This moment follows two pages of explosions, fire and shock. It follows almost a page of snarling, swaggering arrogant hostility. Luci has said just about everything she could pack into the moments she had to drive Laura away from her and what Laura has given her in return is faith. Unwavering faith in the devil. Then silence. 

There’s a saying about appreciating music that you have to listen to the silences between the notes. This is the silence between Luci’s notes. This is the moment in the film where the theatre is filled with thrumming quietness, only the patter of the water from the sprinklers to let us know the sound hasn’t malfunctioned. 

It’s a beautiful, heartbreaking moment of silence. The only thing that could have improved it for me would be if just for that middle panel. or maybe for both of her panels in this triptych, Luci’s eyes had reverted to their usual startling blue.  For all I know there are very compelling in-universe reasons that couldn’t happen but when I saw that image I had to do a double-take to make sure they hadn’t. 

anonymous said:

The AU will probably be a pilot 2.0, right? Hopefully the return to the ust phase is not jarring. I'm a little afraid of the new stories they are going to add to their lives to show where they stand without having met each other and why.

No, I don’t think it’ll be a pilot 2.0 at all. I think the point of the ep will be explore their lives in alternate reality where they don’t meet- they’re going to compare their lives now with their AU lives now, not their lives 7 years ago. I mean there probably will be an UST element when their AU versions meet (I think the point of the ep will be to show that in every version, every universe, they are soulmates and meant to be together etc). But I definitely don’t think (hope) they’re going to roll back all the way back to what we saw in the pilot.

I’m actually interested in how they set up the premise of the ep, and work in the case of the week. We’ll see.

anonymous said:

Mark Gatiss: you have such incredible attention to detail when it comes to the cases - The Great Game continues to be the most outstanding show of how Sherlock Holmes' mind works and how he solves cases that I have seen in any adaptation. Your love of horror means that episodes penned by you always have that extra element of fear and tension and are just fantastic. Thank you.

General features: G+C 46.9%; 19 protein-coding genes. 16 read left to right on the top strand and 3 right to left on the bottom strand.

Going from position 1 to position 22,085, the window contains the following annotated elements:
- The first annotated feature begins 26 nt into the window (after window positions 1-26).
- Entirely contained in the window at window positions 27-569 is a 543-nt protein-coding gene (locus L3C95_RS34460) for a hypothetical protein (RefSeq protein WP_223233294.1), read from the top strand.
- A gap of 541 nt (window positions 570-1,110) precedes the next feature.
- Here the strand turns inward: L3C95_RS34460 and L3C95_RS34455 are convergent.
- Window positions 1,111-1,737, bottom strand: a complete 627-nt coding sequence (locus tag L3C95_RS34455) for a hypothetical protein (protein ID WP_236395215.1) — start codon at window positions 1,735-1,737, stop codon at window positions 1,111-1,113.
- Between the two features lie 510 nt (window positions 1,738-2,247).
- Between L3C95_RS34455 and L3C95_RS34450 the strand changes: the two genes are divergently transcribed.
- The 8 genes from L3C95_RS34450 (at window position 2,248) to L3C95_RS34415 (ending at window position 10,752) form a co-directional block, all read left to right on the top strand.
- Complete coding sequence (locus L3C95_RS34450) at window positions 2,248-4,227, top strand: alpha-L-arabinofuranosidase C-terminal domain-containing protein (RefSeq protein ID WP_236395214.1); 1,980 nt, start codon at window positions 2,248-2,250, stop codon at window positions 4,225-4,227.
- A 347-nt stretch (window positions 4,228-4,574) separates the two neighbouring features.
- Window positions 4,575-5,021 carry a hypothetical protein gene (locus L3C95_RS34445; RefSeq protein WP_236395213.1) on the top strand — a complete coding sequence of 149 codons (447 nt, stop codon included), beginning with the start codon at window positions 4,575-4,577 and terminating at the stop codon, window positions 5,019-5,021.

shouhinata said:

ppd help me. how do i explain, in one tweet, without implying any rinharu, that it's possible for haru to have realised his dream even when he was "rather adamant about it at first" because they're my friend and i wish i could explain that it's not bad character development or characterization on kyoani's part as to why haru was struggling most the season.

I’m sorry but I don’t think you can explain Haru’s revelation without referring to Rin…because Rin was the key, as the directors said. He helped Haru see.

Lol, do they need an explanation as to why Haru fell into this pattern of confusion? If so, they really should read some meta’s written by skania , shameless-fujoshi or labratinspace. It’s not bad characterisation at all, like you said. Ugh…how bothersome for you XD

anonymous said:

Based on that snippet of information, how do you think Castle and Beckett would be if they never met?

Hmm, that’s a good question. I think it’ll really depend on how much of subsequent canon still happens even if they don’t meet. I hope they don’t make them too miserable- like Castle can’t even write, or Beckett is nonfunctional besides her job. Yes, they made each other better when they met, but Castle had still written 26 bestsellers, and Beckett still had a life and she had dealt with her mother’s murder (in a way, come to peace with it till Castle started digging all over again).